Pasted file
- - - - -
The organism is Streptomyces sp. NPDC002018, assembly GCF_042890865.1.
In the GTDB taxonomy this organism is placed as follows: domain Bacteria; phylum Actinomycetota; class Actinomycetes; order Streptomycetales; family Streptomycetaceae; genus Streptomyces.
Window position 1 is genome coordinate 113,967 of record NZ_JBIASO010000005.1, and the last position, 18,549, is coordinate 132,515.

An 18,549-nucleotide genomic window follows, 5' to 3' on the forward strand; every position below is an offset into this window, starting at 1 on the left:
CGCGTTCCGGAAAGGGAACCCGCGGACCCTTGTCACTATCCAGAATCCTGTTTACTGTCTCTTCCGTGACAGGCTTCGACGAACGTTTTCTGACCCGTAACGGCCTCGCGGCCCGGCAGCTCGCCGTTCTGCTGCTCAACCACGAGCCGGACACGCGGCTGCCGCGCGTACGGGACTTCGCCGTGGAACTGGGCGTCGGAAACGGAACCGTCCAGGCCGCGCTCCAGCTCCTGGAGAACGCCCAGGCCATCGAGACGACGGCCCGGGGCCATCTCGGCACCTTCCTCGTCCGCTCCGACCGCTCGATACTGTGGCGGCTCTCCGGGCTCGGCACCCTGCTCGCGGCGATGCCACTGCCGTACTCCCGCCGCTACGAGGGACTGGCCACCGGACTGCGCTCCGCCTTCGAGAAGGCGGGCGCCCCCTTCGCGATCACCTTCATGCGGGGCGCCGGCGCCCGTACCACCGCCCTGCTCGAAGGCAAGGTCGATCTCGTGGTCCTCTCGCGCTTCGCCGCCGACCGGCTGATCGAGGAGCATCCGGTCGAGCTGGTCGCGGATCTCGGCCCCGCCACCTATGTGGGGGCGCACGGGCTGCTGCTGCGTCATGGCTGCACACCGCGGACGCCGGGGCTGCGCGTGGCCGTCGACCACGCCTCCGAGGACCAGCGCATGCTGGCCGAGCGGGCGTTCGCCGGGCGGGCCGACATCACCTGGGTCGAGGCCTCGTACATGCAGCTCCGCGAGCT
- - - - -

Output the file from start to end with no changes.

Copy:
The organism is Streptomyces sp. NPDC002018, assembly GCF_042890865.1.
In the GTDB taxonomy this organism is placed as follows: domain Bacteria; phylum Actinomycetota; class Actinomycetes; order Streptomycetales; family Streptomycetaceae; genus Streptomyces.
Window position 1 is genome coordinate 113,967 of record NZ_JBIASO010000005.1, and the last position, 18,549, is coordinate 132,515.

An 18,549-nucleotide genomic window follows, 5' to 3' on the forward strand; every position below is an offset into this window, starting at 1 on the left:
CGCGTTCCGGAAAGGGAACCCGCGGACCCTTGTCACTATCCAGAATCCTGTTTACTGTCTCTTCCGTGACAGGCTTCGACGAACGTTTTCTGACCCGTAACGGCCTCGCGGCCCGGCAGCTCGCCGTTCTGCTGCTCAACCACGAGCCGGACACGCGGCTGCCGCGCGTACGGGACTTCGCCGTGGAACTGGGCGTCGGAAACGGAACCGTCCAGGCCGCGCTCCAGCTCCTGGAGAACGCCCAGGCCATCGAGACGACGGCCCGGGGCCATCTCGGCACCTTCCTCGTCCGCTCCGACCGCTCGATACTGTGGCGGCTCTCCGGGCTCGGCACCCTGCTCGCGGCGATGCCACTGCCGTACTCCCGCCGCTACGAGGGACTGGCCACCGGACTGCGCTCCGCCTTCGAGAAGGCGGGCGCCCCCTTCGCGATCACCTTCATGCGGGGCGCCGGCGCCCGTACCACCGCCCTGCTCGAAGGCAAGGTCGATCTCGTGGTCCTCTCGCGCTTCGCCGCCGACCGGCTGATCGAGGAGCATCCGGTCGAGCTGGTCGCGGATCTCGGCCCCGCCACCTATGTGGGGGCGCACGGGCTGCTGCTGCGTCATGGCTGCACACCGCGGACGCCGGGGCTGCGCGTGGCCGTCGACCACGCCTCCGAGGACCAGCGCATGCTGGCCGAGCGGGCGTTCGCCGGGCGGGCCGACATCACCTGGGTCGAGGCCTCGTACATGCAGCTCCGCGAGCT